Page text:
Recent Weber School graduate Becky Arbiv took first place in the pole vault at the U.S. Track and Field national junior championships July 30 with a jump of 13 feet, 1.5 inches, but she’s not the only elite Jewish pole vaulter in Atlanta.

Some of the best vaulters in the city are Jewish, and Jewish athletes hold the all-time pole vaulting records at North Springs, Dunwoody and Riverwood high schools. Many of them started pole vaulting while at the Davis Academy or the Epstein School.

Matthew Barry, who coaches track and field at Davis and the club Pole Vault Atlanta and still holds the record at Riverwood, said there’s no big secret to that success.

“We just have a good system in terms of how we coach the pole vault,” he said. “We have a pole vault pit at Davis. Epstein has a pit, and Weber has one. We all have an interconnected circle of coaches who know the pole vault. The kids get introduced to it because their athletic directors know the pole vault, and they stick with it and end up being pretty good.”

Becky Arbiv at the USATFJO with coaches Matt Barry (left) and Hal Fairbanks (right) after receiving her gold medal.

Epstein Athletic Director Jim Battaglia and Weber assistant track coach Hal Fairbanks vaulted together in high school and college. Fairbanks started PV-ATL in 2006 and with Barry and Weber Athletic Director David Moore has created an elite pole vaulting pipeline.

Arbiv, who starts at Duke University on a pole vaulting scholarship this fall, isn’t the only star in her family. Sister Ariel, a Weber junior, recently finished third in the nation in the 15-16-year-old division with a vault of 12-1.75 in the national tournament Becky won.

“Ariel has what it takes to be a national champion just like her sister,” said Fairbanks, who coached the sisters at Weber. “She has two more years and the work ethic to do it, but we do our best not to compare the girls. Ariel is one of the most technical vaulters we’ve ever coached.”

Ariel Arbiv (pictured with Barry and Fairbanks) is the 2017 New Balance Nationals Emerging Elite Champion and national record holder

Other elite Jewish pole vaulters include Jake Rubin at North Springs, Rachel Sinclair at Dunwoody, recent Dunwoody grad Coleman Gordon and Riverwood freshman Nick West. Each of them has come through PV-ATL. Aside from West, all hold their school records.

Nick West is the 2017 Middle School State Champion

Rubin, Sinclair, Gordon and West all attended Davis and started jumping there with Berry. The Arbiv sisters started jumping at Epstein. Another elite jumper, Adam Mendel, attended Davis in the early 2000s when Fairbanks was the track coach there.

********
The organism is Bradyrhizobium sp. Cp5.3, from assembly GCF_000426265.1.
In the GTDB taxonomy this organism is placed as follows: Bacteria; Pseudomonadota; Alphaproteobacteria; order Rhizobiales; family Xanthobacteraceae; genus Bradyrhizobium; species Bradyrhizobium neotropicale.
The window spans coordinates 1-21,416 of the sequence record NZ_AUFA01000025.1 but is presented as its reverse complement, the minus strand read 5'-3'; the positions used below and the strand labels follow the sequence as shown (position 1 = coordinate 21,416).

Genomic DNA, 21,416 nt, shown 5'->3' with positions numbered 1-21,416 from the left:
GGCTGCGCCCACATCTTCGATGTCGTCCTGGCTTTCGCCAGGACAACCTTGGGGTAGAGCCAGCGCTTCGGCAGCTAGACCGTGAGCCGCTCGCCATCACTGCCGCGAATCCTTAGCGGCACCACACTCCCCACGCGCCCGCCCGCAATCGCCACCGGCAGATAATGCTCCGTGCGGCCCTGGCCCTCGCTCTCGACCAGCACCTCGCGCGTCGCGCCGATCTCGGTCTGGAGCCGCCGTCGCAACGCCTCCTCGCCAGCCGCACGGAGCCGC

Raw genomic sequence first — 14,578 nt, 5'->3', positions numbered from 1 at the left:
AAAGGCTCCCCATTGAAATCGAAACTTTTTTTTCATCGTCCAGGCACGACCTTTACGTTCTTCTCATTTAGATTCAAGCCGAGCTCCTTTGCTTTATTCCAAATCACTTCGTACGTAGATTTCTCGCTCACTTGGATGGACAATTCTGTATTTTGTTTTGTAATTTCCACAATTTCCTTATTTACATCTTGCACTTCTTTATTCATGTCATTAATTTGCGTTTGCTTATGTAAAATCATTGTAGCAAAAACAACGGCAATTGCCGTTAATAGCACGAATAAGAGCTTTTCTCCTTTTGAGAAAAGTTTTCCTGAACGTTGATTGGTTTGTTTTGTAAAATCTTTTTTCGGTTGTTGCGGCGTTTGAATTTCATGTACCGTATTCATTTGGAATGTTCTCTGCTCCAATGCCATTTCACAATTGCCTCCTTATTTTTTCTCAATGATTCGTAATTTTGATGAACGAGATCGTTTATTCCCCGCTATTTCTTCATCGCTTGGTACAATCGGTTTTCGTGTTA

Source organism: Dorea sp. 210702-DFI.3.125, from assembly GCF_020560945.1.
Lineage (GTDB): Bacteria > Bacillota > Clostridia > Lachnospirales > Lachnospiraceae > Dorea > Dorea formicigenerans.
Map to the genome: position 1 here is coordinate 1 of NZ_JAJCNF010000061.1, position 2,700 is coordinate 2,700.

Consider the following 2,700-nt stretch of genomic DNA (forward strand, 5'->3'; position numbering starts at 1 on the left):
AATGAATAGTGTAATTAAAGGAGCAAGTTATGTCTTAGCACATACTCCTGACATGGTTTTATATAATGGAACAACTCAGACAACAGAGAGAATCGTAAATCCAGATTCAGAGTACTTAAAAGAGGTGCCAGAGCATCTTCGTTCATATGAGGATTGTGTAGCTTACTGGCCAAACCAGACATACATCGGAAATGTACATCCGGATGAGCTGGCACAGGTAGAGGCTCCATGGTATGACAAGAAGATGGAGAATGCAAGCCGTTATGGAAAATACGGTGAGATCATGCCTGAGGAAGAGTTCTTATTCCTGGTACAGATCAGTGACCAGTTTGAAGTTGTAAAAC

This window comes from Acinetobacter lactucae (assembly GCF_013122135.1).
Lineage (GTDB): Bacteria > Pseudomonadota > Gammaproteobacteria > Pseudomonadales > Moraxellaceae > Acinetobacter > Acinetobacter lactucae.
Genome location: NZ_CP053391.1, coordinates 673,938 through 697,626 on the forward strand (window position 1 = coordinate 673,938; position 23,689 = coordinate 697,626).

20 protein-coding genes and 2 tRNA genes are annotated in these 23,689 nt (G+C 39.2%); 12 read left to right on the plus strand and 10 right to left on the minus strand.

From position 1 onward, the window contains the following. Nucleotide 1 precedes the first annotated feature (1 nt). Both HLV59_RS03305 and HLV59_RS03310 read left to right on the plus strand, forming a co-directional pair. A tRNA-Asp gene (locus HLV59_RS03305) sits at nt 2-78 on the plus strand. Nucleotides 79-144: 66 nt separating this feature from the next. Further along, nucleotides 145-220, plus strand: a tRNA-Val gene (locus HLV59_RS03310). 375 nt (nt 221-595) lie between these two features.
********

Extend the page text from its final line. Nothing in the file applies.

“Jake Rubin placed third in the Georgia state meet last year, and he’s got a chance to win it this year,” Barry said. West “has a legitimate chance to break my school record of 13-7.75. I’ll be coaching him this year, and I really hope to be out there when he breaks it. He’s one of the best athletes I’ve ever coached.”

“Nick West is kind of the next big thing coming up,” Fairbanks said. “He has a great work ethic. Anyone that has seen him jump can tell you that he’s got it.”

West won the middle school state championship in the pole vault with a jump of 11-10, which is second all time for Georgia middle-schoolers. He is ranked third in the nation in his age group.

PV-ATL teaches the fundamentals of the Petrov/Bubka method of pole vaulting. Sergei Bubka was the first man to vault over 20 feet and still has the outdoor world record. Vitally Petrov was his coach and developed the model the club uses.

Since PV-ATL was founded 11 years ago, the club has produced 14 state champions, 21 state runners-up and 19 state third places in Georgia High School Association pole vaulting. None of the jumpers had more than two years’ experience before reaching the elite state level.

The club now has more than 65 members from ages 10 to 73.

As for why so many elite pole vaulters come out of Davis and Epstein,

Fairbanks, who isn’t Jewish, attributed the high number of elite pole vaulters from David and Epstein to the day schools’ work ethic and rigorous academic course load.

“Davis and Epstein have the leadership that sends kids our way,” he said. “Then the kids work hard and apply the same principles they learned in school to the pole vault, and that has a lot to do with their success.”

Barry, 34, started pole vaulting at age 14 at Riverwood, where he was a three-time region champion. He has coached at Davis since 2005 and encourages anyone who wants to give pole vaulting a shot to come to PV-ATL.

“All you have to do is show up and say I want to learn to pole vault,” he said. “We’re not an exclusive membership at all. You just show up, and we provide all the equipment.”